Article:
Methods of synthesis

How were the studies combined?

The results for anti-Xa levels were presented as a narrative synthesis. ORs for major bleeding events in patients with and without severe renal insufficiency were pooled in a meta-analysis using the fixed-effect Peto method. A pooled risk difference and 95% confidence interval (CI) were presented. Publication bias was assessed using a funnel plot, although details of the analysis were not provided.

How were differences between studies investigated?

Differences between the studies in the study design, type and dose of LMWH, and measurement of creatinine clearance and anti-Xa levels were explored narratively. For major bleeding events, statistical heterogeneity was assessed using the I-squared statistic and chi-squared test. In addition, two a priori subgroup analyses for type and dose of LMWH were carried out, and an a priori sensitivity analysis was conducted to assess the effect of including only high-quality studies.

Results of the review

Eighteen studies (n=6,081) were included in the review. These comprised two subgroups of patients from RCTs (n=3,934), 12 prospective cohort studies (n=1,320) and 4 retrospective cohort studies (n=827).

Study quality.

Twelve of the 14 prospective studies had consecutive enrolment of the patients. The mean follow-up varied from 5 to 45 days in the prospective studies, but could not be determined for retrospective studies or those measuring only anti-Xa-levels. Ten of the 12 studies reporting bleeding outcomes used a priori definitions of major bleeding.

Anti-Xa measurements.

Ten studies used enoxaparin and assessed anti-Xa levels. Four studies used a therapeutic dose, three used an empirically adjusted dose and three a prophylactic dose. In three of the therapeutic dose studies, levels of anti-Xa were statistically significantly higher in patients with a creatinine clearance of up to 30 mL/min.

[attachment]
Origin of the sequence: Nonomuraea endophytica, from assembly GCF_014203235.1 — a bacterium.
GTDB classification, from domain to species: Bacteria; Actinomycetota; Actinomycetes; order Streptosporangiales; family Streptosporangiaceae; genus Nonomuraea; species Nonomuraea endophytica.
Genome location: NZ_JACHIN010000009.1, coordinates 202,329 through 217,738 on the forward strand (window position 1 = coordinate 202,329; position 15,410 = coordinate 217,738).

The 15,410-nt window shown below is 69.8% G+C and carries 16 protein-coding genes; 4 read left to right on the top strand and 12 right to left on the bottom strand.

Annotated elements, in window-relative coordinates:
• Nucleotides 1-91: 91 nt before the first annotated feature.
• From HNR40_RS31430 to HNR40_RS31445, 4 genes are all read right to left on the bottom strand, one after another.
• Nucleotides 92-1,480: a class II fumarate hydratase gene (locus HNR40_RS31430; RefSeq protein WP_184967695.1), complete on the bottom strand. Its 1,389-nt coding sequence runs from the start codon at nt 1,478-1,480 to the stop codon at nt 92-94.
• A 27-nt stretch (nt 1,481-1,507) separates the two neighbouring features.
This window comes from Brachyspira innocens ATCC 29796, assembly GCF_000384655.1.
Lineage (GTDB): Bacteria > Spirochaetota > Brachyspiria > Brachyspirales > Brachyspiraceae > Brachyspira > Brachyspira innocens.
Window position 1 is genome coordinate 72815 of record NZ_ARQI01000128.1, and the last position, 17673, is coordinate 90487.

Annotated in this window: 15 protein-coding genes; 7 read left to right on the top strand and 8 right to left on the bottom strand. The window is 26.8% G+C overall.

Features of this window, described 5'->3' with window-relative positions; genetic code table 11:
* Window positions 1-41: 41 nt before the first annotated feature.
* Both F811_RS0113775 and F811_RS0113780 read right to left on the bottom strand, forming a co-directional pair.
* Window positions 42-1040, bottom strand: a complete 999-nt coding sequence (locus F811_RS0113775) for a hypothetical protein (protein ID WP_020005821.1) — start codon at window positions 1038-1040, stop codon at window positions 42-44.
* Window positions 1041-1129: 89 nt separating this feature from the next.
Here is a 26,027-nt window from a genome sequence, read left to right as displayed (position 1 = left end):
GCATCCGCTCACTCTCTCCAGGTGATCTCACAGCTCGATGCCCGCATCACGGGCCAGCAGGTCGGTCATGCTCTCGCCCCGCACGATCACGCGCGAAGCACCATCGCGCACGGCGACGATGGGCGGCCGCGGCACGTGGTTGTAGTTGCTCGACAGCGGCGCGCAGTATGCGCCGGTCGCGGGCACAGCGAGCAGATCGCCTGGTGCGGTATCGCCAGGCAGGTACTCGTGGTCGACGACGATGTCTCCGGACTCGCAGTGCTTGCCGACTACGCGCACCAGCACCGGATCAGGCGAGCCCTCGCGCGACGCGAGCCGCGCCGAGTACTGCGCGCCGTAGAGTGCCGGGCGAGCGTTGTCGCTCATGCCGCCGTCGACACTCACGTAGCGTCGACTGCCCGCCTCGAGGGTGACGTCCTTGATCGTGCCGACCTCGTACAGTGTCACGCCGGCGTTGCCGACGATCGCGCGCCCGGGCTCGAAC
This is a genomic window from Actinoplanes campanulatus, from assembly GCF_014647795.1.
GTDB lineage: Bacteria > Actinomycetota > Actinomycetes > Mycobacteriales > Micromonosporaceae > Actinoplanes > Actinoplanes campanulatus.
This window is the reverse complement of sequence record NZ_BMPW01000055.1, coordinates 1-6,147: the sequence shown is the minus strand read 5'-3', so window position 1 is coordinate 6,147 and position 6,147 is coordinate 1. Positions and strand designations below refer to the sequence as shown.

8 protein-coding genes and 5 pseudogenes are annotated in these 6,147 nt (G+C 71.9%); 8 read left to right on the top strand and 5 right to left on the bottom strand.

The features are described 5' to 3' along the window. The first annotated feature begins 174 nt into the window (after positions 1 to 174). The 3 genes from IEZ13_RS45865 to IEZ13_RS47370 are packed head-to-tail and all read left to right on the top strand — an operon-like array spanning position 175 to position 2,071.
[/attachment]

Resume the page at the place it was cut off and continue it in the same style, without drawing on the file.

Two studies used tinzaparin at therapeutic doses and assessed levels of anti-Xa. Neither study found a correlation between the peak level of anti-Xa and creatinine clearance.

One study used dalteparin and assessed levels of anti-Xa. No difference between patients with renal insufficiency and those with normal renal function was found.

Major bleeding events.

Twelve studies (n=4,971) reported major bleeding events. Ten evaluated enoxaparin (n=4,741) and two evaluated tinzaparin (n=230). For all studies, severe renal insufficiency (a creatinine clearance of up to 30 mL/min) was associated with an increased risk of major bleeding (pooled OR 2.25, 95% CI: 1.19, 4.27). A sensitivity analysis excluded 2 studies that did not meet the quality criterion of using a priori definitions of bleeding. This showed an increased risk of bleeding in patients with renal insufficiency (OR: 2.17, 95% CI: 1.14, 4.16).

The pooled OR for studies using enoxaparin also showed an increased risk of major bleeding for patients with severe renal insufficiency (OR 2.59, 95% CI: 1.34, 5.01).

Studies using a therapeutic dose of enoxaparin also showed an increased risk of major bleeding for patients with severe renal insufficiency (pooled OR 3.88, 95% CI: 1.78, 8.45).

Studies using empirically adjusted doses of enoxaparin did not show any difference between patients with and without severe renal insufficiency (pooled OR 0.58, 95% CI: 0.09, 3.78).

Authors' conclusions

Non-dialysis-dependent patients with a creatinine clearance of 30 mL/min or less have elevated levels of anti-Xa and an increased risk of a major bleeding event when treated with standard therapeutic doses of enoxaparin. However, no conclusions could be drawn for other LMWHs.